On The Bias

Final-Seam-Binding-5-
Finished Bias Binding

I’m not sure what sewing rock I’ve been living under, but I spent some time this weekend  relearning how to create buttonholes (with an attachment), and learning how to make my own bias binding from my fabrics.  As to the buttonholes, I learned the “old school” way how to make them using the zig-zag stitch on my machine many years ago, and am able to do this very well.  I have to admit, though, that using the special buttonhole foot for my Baby Lock machine makes it a fairly simple task!  We’ll call that discovery Number 1.

Final-Bias-Binding-1-

1/2 Yard fabric squared, 1/4″ seam stitched on three open sides, and first diagonal cut made in top layer of fabric.

Discovery Number 2, however, really is just a sewing wonder.  I’ve now learned how to *somewhat* easily make bias binding.  I say somewhat because it involves a few steps, but after my second try I had it figured out, and I have to tell you it’s like magic!  I still don’t quite see how it works; all I know is that it does.  If you are a quilter you may already know how to do this, but in case you don’t let me refer you to the website of Pat Bravo.  She has a simply fantastic tutorial there that will guide you through the steps to make your own bias binding out of any fabric.  No more limits to the few colors of bias binding that they stock in your local fabric store.

Final-Bias-Binding-5-

Seams pressed and cutting lines being drawn.

Final-Seam-Binding-3-

Rotary and scissor cuts being made.

That knowledge, along with my Simplicity Bias Tape Maker that folds/presses the bias tape for you, gave me exactly what I needed.    Once complete, my original 1/2 yard of fabric yielded a little over 9 yards of bias tape. I also see from searching online that there may be a special foot for my machine that will fold and sew the bias binding to my project, so I may still check into that via the shop where I purchased my machines.

Final-Bias-Binding-4-
Simplicity Bias Tape Maker at work.

Also, in looking further at Pat’s website, I see that she designs fabrics and creates her own patterns, both of which are sold at my favorite online store for quilt cottons, hawthornethreads.  So yeah, you bet, I ordered some of her luscious purple and aqua fabrics.  They have the modern, clean, crisp designs I love so much.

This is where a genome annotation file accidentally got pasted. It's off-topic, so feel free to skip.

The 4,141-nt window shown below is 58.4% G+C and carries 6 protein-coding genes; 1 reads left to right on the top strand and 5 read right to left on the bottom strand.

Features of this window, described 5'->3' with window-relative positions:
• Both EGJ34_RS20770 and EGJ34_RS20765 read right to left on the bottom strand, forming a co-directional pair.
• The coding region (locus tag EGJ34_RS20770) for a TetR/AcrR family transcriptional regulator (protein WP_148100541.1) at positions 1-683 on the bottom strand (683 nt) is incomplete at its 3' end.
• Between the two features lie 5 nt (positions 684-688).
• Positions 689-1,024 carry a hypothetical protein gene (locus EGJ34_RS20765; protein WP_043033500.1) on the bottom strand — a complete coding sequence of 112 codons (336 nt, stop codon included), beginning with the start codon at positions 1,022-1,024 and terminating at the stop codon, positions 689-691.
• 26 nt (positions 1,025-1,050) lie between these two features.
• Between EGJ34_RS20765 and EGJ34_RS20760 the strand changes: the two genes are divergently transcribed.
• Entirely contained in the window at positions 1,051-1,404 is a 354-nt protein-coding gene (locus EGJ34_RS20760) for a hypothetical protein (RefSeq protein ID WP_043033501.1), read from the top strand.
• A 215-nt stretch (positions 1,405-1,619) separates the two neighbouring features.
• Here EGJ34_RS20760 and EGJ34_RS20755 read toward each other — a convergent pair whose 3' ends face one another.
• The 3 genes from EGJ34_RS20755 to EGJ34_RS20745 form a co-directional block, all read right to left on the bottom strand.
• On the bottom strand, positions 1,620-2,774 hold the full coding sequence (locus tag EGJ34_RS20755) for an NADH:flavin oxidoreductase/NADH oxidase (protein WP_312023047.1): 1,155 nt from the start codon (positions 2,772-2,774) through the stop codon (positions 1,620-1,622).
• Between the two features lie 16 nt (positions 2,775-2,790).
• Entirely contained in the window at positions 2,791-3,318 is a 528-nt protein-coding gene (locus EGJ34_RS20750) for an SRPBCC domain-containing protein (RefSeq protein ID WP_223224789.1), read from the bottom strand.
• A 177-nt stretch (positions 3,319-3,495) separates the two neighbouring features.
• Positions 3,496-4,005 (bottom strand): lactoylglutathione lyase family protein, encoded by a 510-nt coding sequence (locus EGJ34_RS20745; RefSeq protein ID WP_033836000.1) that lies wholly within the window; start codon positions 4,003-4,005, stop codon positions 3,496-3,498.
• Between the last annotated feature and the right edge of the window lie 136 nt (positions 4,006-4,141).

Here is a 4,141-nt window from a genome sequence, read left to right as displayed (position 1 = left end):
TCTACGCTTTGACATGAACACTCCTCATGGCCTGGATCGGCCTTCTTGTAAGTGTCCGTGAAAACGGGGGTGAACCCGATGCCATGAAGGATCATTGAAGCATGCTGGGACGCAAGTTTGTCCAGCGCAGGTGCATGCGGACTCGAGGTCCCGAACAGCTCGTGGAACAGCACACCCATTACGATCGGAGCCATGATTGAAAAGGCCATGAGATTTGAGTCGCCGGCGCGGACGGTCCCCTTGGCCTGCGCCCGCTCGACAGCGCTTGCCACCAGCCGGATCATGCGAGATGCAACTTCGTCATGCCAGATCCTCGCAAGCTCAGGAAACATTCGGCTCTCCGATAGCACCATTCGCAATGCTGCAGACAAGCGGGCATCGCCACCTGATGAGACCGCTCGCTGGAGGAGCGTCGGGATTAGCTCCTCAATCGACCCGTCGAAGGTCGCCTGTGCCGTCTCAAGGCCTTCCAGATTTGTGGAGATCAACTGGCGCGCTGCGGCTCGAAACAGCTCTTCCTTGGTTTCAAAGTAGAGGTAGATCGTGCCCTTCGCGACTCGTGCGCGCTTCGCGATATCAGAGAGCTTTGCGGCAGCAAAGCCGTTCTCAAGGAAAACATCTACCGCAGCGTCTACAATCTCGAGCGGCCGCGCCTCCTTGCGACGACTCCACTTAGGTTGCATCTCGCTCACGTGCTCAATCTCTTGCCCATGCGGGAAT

So why, you ask, did I need to learn how to make buttonholes and create my own bias binding?  I’ll reveal the reason tomorrow!  Do you have a favorite way to create bias binding?

Advertisements

So Very Taxing

Calculator

Taxes.  Bookkeeping.  Accounting.  Not my favorite subjects.

However, after discovering Outright, I have eased the burden of bookkeeping significantly.  Outright was recently bought by GoDaddy.com, but is the same software program.  As a small business owner, you can create a free account with access to one year’s worth of records.  There is a yearly charge if you want unlimited access to all records, and/or assistance with tax forms.

You connect your business accounts directly to Outright, giving them authorization to pull information nightly and keep your records updated.  You can include accounts such as:

Paypal, Etsy, Ebay, Amazon, and even banks and credit cards

After linking, Outright immediately starts importing your sales and expense transactions.  You are able to add your own expense records into categories, very much like Quicken does.  As for me, I use Outright strictly for tracking my income, and still use my own Excel spreadsheets for tracking expenses.  But the option is there if you need it.

So if you need a little help in the bookkeeping department for your small business, check them out.  You will be amazed at how easy it is to set up an account, and impressed with the time saving options this software provides!

Sewing Space

Final-Shop-DSC02951